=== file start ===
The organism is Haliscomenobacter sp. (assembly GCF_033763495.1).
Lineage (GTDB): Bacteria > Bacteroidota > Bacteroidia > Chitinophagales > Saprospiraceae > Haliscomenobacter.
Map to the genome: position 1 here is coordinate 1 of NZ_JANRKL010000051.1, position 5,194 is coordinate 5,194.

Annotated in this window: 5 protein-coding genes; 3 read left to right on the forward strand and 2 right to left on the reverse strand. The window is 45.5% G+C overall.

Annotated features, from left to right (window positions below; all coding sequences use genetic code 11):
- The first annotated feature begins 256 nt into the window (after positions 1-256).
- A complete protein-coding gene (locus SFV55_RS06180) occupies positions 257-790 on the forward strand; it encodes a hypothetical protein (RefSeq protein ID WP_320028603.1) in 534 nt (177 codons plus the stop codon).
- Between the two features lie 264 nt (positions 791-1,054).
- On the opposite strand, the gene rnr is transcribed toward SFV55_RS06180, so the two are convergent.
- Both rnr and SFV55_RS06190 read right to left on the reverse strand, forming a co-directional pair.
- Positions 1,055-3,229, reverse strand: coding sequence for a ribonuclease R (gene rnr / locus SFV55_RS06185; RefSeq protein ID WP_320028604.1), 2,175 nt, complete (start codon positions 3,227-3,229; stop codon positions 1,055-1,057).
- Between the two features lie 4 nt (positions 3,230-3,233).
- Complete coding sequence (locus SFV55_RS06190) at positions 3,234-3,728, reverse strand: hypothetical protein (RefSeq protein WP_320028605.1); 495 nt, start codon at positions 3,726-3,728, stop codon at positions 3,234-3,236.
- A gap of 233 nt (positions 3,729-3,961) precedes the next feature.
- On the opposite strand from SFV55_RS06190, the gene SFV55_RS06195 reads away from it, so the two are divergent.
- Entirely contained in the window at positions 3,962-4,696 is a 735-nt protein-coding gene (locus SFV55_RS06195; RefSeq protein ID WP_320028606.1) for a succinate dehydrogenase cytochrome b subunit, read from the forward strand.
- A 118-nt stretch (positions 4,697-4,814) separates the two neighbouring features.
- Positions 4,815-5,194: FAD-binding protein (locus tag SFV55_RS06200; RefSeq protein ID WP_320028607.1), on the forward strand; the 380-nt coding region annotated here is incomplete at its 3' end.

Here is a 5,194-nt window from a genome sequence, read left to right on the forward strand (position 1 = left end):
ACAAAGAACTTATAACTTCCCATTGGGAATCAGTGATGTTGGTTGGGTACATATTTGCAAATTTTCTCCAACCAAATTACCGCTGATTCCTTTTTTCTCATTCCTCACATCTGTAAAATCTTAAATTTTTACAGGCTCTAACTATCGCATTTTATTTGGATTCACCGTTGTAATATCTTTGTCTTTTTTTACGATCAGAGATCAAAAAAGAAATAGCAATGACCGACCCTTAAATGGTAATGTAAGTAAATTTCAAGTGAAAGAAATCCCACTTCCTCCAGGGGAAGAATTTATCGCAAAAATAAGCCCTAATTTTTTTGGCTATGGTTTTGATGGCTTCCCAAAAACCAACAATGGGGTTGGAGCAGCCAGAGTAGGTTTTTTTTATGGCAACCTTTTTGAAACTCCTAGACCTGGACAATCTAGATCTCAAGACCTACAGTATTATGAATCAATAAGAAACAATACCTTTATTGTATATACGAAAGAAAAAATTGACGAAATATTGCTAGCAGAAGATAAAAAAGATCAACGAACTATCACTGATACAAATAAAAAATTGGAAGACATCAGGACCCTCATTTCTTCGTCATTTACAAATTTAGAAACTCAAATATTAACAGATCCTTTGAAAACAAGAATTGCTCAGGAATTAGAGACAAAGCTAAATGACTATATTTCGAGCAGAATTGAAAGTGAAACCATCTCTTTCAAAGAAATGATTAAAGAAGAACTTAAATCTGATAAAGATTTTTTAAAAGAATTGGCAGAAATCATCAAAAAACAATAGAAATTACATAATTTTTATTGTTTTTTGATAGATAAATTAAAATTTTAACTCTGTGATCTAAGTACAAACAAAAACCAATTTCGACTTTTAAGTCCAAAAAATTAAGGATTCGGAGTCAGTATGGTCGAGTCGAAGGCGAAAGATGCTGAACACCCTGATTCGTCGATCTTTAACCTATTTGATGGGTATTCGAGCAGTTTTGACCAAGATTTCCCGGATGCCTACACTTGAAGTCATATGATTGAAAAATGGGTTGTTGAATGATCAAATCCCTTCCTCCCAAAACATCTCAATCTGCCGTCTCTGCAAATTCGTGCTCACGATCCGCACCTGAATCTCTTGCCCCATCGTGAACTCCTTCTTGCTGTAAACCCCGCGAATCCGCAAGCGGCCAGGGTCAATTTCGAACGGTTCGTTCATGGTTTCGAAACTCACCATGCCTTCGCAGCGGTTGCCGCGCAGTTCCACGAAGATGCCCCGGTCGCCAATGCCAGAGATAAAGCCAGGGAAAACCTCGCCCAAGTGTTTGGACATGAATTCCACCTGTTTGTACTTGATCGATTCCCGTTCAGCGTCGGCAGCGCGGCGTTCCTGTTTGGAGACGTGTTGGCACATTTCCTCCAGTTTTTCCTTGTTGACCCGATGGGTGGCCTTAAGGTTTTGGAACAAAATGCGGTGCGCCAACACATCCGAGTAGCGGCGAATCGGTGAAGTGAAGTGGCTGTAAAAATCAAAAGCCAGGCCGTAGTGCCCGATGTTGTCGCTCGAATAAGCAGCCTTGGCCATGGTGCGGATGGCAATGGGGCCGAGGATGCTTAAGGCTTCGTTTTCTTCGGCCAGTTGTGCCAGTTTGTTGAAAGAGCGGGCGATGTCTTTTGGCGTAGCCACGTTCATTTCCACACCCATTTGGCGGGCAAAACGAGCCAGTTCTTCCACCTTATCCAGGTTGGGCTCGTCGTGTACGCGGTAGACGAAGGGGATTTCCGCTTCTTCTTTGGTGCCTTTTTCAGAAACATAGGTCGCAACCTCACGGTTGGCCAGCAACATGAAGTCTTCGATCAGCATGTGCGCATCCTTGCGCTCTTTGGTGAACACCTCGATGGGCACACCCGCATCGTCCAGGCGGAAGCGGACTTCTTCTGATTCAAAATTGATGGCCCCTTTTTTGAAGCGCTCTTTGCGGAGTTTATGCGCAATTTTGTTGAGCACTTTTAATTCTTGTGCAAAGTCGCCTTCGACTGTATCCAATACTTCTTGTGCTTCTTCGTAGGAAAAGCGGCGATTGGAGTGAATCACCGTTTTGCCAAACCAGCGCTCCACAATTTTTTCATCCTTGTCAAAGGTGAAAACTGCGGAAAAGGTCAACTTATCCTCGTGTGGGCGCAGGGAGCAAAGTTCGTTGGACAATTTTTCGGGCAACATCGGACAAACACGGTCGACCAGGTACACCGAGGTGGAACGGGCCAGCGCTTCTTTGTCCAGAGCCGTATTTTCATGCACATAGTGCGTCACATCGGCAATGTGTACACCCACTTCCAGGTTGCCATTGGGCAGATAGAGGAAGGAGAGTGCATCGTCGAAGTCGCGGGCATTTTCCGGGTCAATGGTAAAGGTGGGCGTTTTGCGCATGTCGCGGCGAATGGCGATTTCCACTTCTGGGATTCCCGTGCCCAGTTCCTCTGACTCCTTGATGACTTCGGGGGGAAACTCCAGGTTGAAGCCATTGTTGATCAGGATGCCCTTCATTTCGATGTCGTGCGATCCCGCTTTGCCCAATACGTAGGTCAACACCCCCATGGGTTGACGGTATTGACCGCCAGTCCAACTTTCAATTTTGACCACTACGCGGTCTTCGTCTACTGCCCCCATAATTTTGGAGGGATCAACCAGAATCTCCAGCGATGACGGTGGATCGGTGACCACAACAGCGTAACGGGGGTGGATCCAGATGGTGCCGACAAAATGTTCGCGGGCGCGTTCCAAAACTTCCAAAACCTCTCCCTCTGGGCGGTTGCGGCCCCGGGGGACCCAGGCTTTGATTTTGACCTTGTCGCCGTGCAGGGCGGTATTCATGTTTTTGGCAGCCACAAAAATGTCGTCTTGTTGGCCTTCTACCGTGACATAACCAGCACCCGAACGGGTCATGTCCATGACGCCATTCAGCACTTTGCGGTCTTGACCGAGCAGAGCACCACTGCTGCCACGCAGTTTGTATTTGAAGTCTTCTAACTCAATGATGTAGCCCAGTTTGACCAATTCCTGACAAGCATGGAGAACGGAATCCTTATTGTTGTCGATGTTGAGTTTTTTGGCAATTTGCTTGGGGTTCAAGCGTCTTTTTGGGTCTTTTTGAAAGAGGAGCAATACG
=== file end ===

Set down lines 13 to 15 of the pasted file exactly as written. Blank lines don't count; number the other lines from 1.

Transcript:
- Complete coding sequence (locus SFV55_RS06190) at positions 3,234-3,728, reverse strand: hypothetical protein (RefSeq protein WP_320028605.1); 495 nt, start codon at positions 3,726-3,728, stop codon at positions 3,234-3,236.
- A gap of 233 nt (positions 3,729-3,961) precedes the next feature.
- On the opposite strand from SFV55_RS06190, the gene SFV55_RS06195 reads away from it, so the two are divergent.